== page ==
Google on Tuesday announced it would spend $2.1 billion to buy a sprawling Manhattan office building on the Hudson River waterfront, paying one of the largest purchase prices in recent years for an office building in the United States and providing a jolt of optimism to a New York City real estate industry lashed by the pandemic and the shift to remote work.
The transaction comes during a precarious period for the city’s office market, the largest in the country, as the swift embrace of hybrid work and the shedding of office space have presented the most serious threat to the industry in decades.
While Manhattan has a glut of office space available for lease, setting record highs during the pandemic, the four firms that make up so-called Big Tech — Amazon, Apple, Google and Facebook — have staked a bullish position on the future of New York.
The companies have rapidly grown their operations and work force, one of the few bright spots for New York, which has been hit harder by the pandemic’s economic toll than any other major American city.
Google was already leasing the 1.3 million square-foot property, known as St. John’s Terminal, a former freight terminal near the Holland Tunnel. The company has 12,000 corporate employees in New York City — its largest satellite office outside its California headquarters — and said on Tuesday it planned to hire another 2,000 workers in the city in the coming years.
Collectively, the four tech giants employ more than 20,000 people in their Manhattan offices. But their workers are unlikely to work five days a week in the office again anytime soon. Many tech companies have said they will allow employees to work remotely in a hybrid arrangement even after the pandemic ends. Google recently postponed its return-to-office plans to early 2022 because of the highly contagious Delta variant.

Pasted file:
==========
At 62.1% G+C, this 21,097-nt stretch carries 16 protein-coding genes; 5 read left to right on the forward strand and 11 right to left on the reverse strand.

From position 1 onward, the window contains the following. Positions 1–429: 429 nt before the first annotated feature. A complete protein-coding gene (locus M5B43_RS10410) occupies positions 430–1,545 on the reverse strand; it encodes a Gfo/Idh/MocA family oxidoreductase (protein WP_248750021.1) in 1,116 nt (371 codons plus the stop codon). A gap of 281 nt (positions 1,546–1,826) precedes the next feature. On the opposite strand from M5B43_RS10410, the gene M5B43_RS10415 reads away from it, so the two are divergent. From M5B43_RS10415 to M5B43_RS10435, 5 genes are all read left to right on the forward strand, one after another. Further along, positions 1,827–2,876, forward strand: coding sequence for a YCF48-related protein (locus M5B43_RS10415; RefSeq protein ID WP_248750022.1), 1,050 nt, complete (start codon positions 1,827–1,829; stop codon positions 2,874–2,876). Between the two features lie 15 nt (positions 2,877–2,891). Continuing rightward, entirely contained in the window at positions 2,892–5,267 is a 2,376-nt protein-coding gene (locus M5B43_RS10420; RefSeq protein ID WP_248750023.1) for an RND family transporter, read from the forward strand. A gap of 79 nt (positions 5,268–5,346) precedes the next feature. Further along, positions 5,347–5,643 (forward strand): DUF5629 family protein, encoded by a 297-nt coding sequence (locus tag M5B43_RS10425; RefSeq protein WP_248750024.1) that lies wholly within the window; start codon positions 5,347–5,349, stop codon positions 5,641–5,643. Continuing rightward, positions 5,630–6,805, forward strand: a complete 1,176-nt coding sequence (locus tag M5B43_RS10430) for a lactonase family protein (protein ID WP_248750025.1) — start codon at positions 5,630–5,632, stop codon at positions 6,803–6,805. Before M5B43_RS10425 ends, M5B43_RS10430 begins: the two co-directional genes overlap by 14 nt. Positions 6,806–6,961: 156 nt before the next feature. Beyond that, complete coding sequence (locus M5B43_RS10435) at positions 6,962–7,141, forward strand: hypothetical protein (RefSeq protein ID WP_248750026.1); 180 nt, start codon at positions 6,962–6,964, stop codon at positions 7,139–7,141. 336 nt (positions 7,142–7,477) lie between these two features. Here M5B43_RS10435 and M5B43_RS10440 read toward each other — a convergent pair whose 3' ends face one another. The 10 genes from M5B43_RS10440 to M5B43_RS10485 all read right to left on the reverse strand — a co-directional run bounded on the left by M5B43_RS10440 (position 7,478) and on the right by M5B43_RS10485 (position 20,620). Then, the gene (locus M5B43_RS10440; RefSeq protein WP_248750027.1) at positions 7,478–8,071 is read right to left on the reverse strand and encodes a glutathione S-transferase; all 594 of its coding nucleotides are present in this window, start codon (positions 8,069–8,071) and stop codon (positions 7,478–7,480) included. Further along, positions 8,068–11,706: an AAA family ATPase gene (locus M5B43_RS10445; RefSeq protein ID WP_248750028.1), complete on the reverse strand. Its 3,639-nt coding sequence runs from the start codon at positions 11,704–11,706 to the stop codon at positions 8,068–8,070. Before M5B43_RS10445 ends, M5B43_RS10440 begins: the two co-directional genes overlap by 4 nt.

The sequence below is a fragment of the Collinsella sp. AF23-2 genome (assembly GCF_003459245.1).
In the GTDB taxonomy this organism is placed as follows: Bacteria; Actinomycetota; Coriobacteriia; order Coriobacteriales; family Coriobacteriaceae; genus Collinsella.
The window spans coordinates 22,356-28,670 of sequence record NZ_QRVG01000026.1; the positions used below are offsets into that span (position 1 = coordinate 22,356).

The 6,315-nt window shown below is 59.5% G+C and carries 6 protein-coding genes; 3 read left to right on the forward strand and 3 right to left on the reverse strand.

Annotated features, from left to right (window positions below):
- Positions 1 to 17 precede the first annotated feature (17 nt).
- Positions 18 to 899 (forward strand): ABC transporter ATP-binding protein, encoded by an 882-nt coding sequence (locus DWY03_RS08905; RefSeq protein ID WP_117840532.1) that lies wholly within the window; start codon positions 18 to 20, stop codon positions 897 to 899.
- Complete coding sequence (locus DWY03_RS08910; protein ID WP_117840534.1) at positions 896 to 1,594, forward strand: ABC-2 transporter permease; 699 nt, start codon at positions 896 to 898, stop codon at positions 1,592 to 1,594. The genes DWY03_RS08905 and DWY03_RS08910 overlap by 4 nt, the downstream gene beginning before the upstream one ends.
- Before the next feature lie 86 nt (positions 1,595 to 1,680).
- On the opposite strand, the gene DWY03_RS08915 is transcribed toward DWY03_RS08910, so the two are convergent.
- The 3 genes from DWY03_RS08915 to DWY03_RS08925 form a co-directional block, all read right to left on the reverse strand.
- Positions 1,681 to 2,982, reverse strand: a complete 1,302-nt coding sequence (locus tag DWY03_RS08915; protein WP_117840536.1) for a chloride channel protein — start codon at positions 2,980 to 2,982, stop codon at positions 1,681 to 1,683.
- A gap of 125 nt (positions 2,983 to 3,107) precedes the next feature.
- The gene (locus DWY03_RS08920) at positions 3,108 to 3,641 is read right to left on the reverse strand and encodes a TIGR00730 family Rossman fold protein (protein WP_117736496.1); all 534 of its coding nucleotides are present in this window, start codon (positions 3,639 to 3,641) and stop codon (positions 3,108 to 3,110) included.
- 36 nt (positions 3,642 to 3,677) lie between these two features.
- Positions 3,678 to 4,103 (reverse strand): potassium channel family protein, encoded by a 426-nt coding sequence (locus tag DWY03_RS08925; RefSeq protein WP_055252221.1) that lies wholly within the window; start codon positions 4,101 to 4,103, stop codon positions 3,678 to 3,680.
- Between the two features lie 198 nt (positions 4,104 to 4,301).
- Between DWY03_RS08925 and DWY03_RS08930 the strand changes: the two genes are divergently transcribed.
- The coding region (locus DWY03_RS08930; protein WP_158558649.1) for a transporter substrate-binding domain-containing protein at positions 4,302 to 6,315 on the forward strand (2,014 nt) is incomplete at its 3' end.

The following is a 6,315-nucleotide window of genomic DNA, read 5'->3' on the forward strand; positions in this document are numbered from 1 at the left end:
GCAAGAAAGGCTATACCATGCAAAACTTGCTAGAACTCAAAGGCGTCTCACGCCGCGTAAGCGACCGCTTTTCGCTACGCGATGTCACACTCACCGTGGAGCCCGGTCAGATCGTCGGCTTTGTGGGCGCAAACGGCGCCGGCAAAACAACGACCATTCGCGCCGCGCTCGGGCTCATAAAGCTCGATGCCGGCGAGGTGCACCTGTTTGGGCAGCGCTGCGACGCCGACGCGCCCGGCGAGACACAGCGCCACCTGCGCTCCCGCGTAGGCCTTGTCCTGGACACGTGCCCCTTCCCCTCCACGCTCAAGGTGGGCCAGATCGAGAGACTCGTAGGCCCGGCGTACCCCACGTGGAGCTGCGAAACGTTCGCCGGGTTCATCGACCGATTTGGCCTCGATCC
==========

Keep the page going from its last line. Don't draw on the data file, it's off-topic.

“New York’s energy, creativity and world-class talent are what keep us rooted here and why we’re deepening our commitment with plans to purchase St. John’s Terminal,” said Ruth Porat, the chief financial officer at Google and its parent company, Alphabet. “We look forward to continuing to grow along with this remarkable, diverse city.”
Elected officials in New York praised the announcement as a sign of the city’s rebound.
“This announcement from Google is yet another proof point that New York’s economy is recovering and rebuilding,” Gov. Kathy Hochul, a Democrat, said in a statement. “We are creating jobs, investing in emerging industries, lifting up New Yorkers, and together, we are writing our comeback story.”
Mayor Bill de Blasio called the deal “a historic investment in New York City.”
The transaction was first reported by The Wall Street Journal.
When the building opens after construction is finished in mid-2023, Google will have more than 3.1 million square feet of office space in New York, making it one of the largest leaseholders in the city.
Google’s New York presence began in 2000 with a single employee in sales who worked out of a Starbucks. The company sealed its commitment to the city in 2010 with the $1.8 billion purchase of a 15-story building in Chelsea.
Over the past decade, Google has rapidly increased its work force in Manhattan, hiring young engineers from the region’s universities, attracting tech workers who do not want to reside in Silicon Valley and expanding its marketing and sales departments. The company has added 5,000 employees in New York since late 2018.
The terminal building Google is purchasing is in Hudson Square, a neighborhood on the West Side of Manhattan that is sandwiched between TriBeCa, Greenwich Village and SoHo. Many creative, media and tech companies have offices there, including the website builder Squarespace and the eyewear company Warby Parker. Disney has also selected the neighborhood as the new headquarters for its New York office.
In addition to its office district, the area has a growing residential population, after a rezoning in 2013 led to a boom in the development of new high-rise and condo buildings.